There’s certainly nothing wrong with stating that a really good film can sometimes sink or swim during the script phase. Of course a top notch director can fill in certain story blanks with style if needed, but any flick worth its salt begins with decent writing. Hitting all the right notes, telling a cohesive tale and engaging the audiences with captivating characters are screenwriters’ bread and butter. It’s frankly what is so utterly disappointing about award –winning doc filmmaker Charles de Lauzirika new narrative feature film debut titled "Crave." Amidst the sensational style, memorable mood, and thoughtful performances there is no singular cohesive story through line and the result is a brilliant film with no direction.
Aiden is a lonely and morbid guy. He has no girlfriend, takes pictures of brutal crime scenes for a living and his only acquaintance is equally troubled police officer Pete whom he shares AA meetings with. Though inside Aiden has developed a whole other personality – a take charge guy who takes out the trash, kills with undeniable joy and leans towards all things chaos in the name of justice. Then he meets the shy and alluring Virginia and after hitting it off she becomes his new obsession. So when things end and Aiden is once again left alone to his own devices, the line between his fantasy and reality suddenly begins to blur.
It sounds relativity straight forward in the above description, but "Crave" is like a beautiful caged animal that is desperate to get out. The everyman quality of Josh Lawson’s Aiden mixed with a pitch perfect inner monologue via voice over should have made for one engaging and "Dexter"-esk character study. But the film never lets Aiden reach his full dark potential and seems perfectly happy right to the last frame toying with his “what if?” sensibility. And it’s a shame because the individual moments here are engrossing as hell. Everything from the unconventional romance between chemistry heavy Lawson and gal pal Emma Lung to the buddy/buddy vibe of Lawson with a somber and never been better Ron Perlman (their work together reminded me of the stellar scenes between Kevin Tighe and Tom McCamus in "I Love A Man In Uniform!") screams amazing, but de Lauzirika makes the mistake of wanting "Crave" to frankly be everything. Not that comedy, drama, romance and murder can’t co-exist in a single film outing, but their blending must be done with a delicate touch. "Crave" feels like it’s been squeezed together with wild abandoned and the uneven nature of it is distracting as hell here.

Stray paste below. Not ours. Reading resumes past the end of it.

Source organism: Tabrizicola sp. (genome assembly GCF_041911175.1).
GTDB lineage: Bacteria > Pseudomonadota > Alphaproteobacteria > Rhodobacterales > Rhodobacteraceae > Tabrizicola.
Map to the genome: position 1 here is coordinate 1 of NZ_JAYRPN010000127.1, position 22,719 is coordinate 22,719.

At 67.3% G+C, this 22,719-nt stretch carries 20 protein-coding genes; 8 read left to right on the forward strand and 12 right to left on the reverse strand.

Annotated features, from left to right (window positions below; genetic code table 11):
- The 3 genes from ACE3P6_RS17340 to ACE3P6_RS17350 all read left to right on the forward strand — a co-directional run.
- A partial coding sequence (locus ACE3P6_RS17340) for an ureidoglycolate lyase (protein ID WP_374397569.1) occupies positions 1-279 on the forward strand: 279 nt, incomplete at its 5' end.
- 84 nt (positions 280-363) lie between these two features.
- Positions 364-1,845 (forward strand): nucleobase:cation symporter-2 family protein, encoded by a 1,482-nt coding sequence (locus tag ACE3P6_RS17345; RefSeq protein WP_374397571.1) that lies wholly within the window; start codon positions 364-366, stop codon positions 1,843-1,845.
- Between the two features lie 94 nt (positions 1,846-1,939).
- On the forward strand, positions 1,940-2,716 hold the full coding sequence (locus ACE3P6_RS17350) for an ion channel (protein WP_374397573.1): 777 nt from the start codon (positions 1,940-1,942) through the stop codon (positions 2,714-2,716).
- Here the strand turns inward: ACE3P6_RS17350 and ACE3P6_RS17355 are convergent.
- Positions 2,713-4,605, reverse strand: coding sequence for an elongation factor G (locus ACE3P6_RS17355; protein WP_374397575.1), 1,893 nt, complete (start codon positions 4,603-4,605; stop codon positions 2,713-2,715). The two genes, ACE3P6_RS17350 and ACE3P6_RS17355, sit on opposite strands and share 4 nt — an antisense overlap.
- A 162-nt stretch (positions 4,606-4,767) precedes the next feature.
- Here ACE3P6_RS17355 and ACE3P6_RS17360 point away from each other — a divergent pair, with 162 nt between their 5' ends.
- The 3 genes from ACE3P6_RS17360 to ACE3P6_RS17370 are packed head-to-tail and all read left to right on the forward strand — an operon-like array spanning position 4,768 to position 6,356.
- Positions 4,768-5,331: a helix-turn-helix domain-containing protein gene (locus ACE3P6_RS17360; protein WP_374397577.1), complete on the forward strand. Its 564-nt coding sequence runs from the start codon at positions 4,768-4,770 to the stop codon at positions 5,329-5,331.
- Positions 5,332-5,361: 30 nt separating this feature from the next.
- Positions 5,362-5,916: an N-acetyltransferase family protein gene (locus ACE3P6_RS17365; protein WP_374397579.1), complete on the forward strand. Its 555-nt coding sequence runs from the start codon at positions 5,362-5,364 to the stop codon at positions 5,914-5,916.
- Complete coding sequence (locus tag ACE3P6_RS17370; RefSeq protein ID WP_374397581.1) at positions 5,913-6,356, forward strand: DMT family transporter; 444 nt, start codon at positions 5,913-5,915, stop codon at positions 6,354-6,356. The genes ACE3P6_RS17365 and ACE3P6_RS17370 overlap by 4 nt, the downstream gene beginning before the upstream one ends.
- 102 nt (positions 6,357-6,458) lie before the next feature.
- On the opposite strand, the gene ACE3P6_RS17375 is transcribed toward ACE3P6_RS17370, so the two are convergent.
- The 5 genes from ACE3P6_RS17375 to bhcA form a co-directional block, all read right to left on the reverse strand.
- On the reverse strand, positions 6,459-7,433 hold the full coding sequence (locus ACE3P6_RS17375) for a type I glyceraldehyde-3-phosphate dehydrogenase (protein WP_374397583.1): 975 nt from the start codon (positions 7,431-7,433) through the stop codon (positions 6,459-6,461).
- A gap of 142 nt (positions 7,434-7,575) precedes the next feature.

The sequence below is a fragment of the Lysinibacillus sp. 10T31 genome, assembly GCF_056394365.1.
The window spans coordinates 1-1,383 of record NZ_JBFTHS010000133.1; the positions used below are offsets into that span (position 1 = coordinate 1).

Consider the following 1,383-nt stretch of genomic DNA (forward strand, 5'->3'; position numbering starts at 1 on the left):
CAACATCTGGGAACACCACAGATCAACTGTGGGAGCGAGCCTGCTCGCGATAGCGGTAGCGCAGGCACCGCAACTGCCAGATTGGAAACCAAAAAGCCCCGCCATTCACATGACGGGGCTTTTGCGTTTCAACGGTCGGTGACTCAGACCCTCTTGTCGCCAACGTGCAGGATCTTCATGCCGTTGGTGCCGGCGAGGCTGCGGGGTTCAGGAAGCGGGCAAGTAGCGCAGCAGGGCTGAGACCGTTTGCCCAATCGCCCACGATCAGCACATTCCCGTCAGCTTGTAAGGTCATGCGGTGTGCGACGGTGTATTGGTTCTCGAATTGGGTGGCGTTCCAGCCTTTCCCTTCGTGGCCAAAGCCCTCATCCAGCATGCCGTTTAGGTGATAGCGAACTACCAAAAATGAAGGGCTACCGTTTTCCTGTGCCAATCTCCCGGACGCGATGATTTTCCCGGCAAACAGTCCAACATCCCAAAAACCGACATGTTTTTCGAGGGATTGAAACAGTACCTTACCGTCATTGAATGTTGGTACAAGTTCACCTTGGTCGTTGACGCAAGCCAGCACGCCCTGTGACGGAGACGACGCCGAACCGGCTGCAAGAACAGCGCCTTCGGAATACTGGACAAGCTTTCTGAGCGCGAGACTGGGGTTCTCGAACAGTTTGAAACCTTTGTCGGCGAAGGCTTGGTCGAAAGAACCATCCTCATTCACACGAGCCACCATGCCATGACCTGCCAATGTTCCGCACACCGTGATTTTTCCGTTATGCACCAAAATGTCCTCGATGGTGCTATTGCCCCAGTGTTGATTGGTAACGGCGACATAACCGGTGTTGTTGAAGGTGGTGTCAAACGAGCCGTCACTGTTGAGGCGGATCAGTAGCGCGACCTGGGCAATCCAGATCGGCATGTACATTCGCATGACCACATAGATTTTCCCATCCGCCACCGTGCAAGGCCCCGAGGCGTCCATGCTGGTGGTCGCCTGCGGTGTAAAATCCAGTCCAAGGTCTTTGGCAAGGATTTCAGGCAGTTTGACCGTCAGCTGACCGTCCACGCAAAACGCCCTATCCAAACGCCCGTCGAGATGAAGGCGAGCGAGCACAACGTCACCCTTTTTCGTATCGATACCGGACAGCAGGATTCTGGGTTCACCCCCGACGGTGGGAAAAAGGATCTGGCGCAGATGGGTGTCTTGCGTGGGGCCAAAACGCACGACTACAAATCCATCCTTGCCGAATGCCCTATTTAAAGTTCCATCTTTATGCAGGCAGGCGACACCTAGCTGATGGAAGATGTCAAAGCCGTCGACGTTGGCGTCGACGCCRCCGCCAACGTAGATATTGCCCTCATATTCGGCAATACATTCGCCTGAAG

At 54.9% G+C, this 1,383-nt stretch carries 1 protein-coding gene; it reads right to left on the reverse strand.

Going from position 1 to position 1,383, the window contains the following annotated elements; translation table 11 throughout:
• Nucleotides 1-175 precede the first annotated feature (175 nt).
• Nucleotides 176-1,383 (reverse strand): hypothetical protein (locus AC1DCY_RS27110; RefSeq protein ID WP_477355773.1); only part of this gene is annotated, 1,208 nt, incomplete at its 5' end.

I have real hope for de Lauzirika as a filmmaker – he certainly learned a lot from the great masters he interviewed and admired over the years. But while visual and acting prowess may be his forte, his unsubtle handling of material in need of some direction is an area that needs work. Perhaps getting a hearty thumbs up from former child star Edward Furlong as an undead corpse – one of the final visuals in the film – was a sign. For all its palpable potential, even paradise this good looking can still have trouble within.
"CRAVE" HITS SELECT THEATERS AND VOD ON DEC. 6 FROM PHASE 4 FILMS.